A pop up garden was constructed at Komasket Park, with 60 boxes, for the Okanagan Indian Band’s Food Security Initiative in 2020. (OKIB photo)

A pop up garden was constructed at Komasket Park, with 60 boxes, for the Okanagan Indian Band’s Food Security Initiative in 2020. (OKIB photo)

Poverty-reduction funds granted to Okanagan First Nations

OKIB focusing on food security, Osoyoos hosting community well-being sessions

Food security initiatives are being harvested by the Okanagan Indian Band.

The OKIB is among six communities in the Thompson Okanagan that have been delivered grants from the First Nations Well Being Fund.

Skill building workshops, apiculture (beekeeping) training and a community garden will take root in the OKIB thanks to $34,600.

The Osoyoos Indian Band is using its $25,000 to deliver eight community-based sessions to develop and build a well-being plan for band members.

The Lower Similkameen Indian Band is also focusing on food security initiatives, including food distribution and restoring a local greenhouse, with its $35,000 grant.

The Coldwater Indian Band will use its $32,257 to record traditional teachings and decolonization, and implement an Elders’ cultural and Knowledge-Keeping group.

Developing and delivering training and skill-building programs around mobility and fall prevention for Elders in the community will be done by the Lytton First Nation with its $35,000.

More than $2 million in grants has been provided to 62 First Nations communities throughout the province.

“Numerous studies have shown that Indigenous people experience the highest levels of poverty, with a shocking 25 per cent of Indigenous people in Canada living in poverty,” said Cheryl Casimer, First Nations Summit political executive. “This welcome program is a modest step toward addressing the disproportionally high rates of poverty for First Nations citizens in B.C. The program was very oversubscribed, which clearly shows there is a high demand for much-needed funding for these types of important community projects.”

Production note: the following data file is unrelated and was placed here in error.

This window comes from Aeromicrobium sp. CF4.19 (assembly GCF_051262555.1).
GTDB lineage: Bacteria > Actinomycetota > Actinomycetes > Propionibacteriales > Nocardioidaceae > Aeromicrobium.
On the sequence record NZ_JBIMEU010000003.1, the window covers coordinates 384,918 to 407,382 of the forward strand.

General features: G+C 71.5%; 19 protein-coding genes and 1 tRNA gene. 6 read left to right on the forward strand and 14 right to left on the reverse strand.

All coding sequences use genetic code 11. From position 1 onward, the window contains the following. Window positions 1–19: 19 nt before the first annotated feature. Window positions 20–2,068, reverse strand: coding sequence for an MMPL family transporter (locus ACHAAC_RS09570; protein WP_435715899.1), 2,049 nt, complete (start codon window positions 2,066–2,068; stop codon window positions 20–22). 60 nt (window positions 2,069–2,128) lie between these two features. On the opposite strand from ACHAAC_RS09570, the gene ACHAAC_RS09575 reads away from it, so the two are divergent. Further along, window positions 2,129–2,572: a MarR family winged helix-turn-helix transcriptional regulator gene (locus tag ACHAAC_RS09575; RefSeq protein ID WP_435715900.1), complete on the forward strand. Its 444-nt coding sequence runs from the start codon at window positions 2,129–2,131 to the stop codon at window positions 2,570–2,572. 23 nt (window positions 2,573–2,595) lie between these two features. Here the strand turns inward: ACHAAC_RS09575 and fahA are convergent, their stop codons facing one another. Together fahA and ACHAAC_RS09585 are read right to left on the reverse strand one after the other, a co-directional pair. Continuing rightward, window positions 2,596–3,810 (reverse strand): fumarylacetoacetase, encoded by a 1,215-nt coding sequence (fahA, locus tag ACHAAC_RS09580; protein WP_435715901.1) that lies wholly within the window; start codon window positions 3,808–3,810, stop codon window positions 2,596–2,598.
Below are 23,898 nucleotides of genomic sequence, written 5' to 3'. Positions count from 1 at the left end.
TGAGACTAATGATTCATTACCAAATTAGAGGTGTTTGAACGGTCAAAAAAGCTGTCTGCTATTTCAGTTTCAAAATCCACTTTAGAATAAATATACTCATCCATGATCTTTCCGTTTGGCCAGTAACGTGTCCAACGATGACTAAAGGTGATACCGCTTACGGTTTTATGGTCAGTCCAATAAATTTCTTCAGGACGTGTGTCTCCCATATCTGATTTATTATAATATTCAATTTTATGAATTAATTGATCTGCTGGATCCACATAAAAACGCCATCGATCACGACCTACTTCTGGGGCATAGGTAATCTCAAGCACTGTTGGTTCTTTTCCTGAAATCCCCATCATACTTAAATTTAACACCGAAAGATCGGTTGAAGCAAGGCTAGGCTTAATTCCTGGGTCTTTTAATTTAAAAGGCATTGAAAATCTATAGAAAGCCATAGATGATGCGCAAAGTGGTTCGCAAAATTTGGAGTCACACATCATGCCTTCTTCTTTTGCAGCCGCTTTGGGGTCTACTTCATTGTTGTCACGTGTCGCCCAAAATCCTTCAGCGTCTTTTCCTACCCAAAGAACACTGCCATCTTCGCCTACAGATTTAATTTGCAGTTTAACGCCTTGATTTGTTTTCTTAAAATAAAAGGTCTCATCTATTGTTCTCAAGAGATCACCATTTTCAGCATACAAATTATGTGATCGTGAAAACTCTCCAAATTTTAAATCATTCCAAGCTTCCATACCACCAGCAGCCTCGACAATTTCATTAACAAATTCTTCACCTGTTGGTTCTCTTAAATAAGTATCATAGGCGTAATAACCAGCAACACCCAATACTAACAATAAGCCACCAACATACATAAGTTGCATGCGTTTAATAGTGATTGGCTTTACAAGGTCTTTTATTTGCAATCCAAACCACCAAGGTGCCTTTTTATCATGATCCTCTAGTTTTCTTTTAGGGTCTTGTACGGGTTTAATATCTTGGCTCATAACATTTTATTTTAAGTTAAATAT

The First Nations Well Being Fund is administered by the First Nations Public Service Secretariat, in partnership with the First Nations Leadership Council. It supports First Nations and Tribal Councils in their efforts to promote well-being, improve quality of life for community members on and off reserve, and reduce poverty at the community or Nation level.

“As we continue the work to build and maintain strong relationships based on recognition and implementation of the inherent rights of Indigenous peoples, it’s good to know that many of the plans and projects being funded through the First Nations Well Being Fund are designed to preserve and respect Indigenous cultures and promote community well-being,” said Murray Rankin, Minister of Indigenous Relations and Reconciliation.

Applications to the first intake of the fund closed May 30, 2021. All B.C. First Nations were eligible to apply to the fund, which was created with a $2.7-million grant from the province.

“Local Indigenous leaders are improving community food security and delivering quality of life programs that support their members both on and off reserve,” said Roly Russell, MLA for Boundary Similkameen. “To me, improving well-being is the foundational goal that matters to us all, so I’m thrilled for these communities. When we work together to raise one another up, everyone in our communities is better off.”

READ MORE: Okanagan Indian Band lends a hand with food amid pandemic

READ MORE: 2007 film on residential schools includes Neskonlith Elder’s memories from Kamloops


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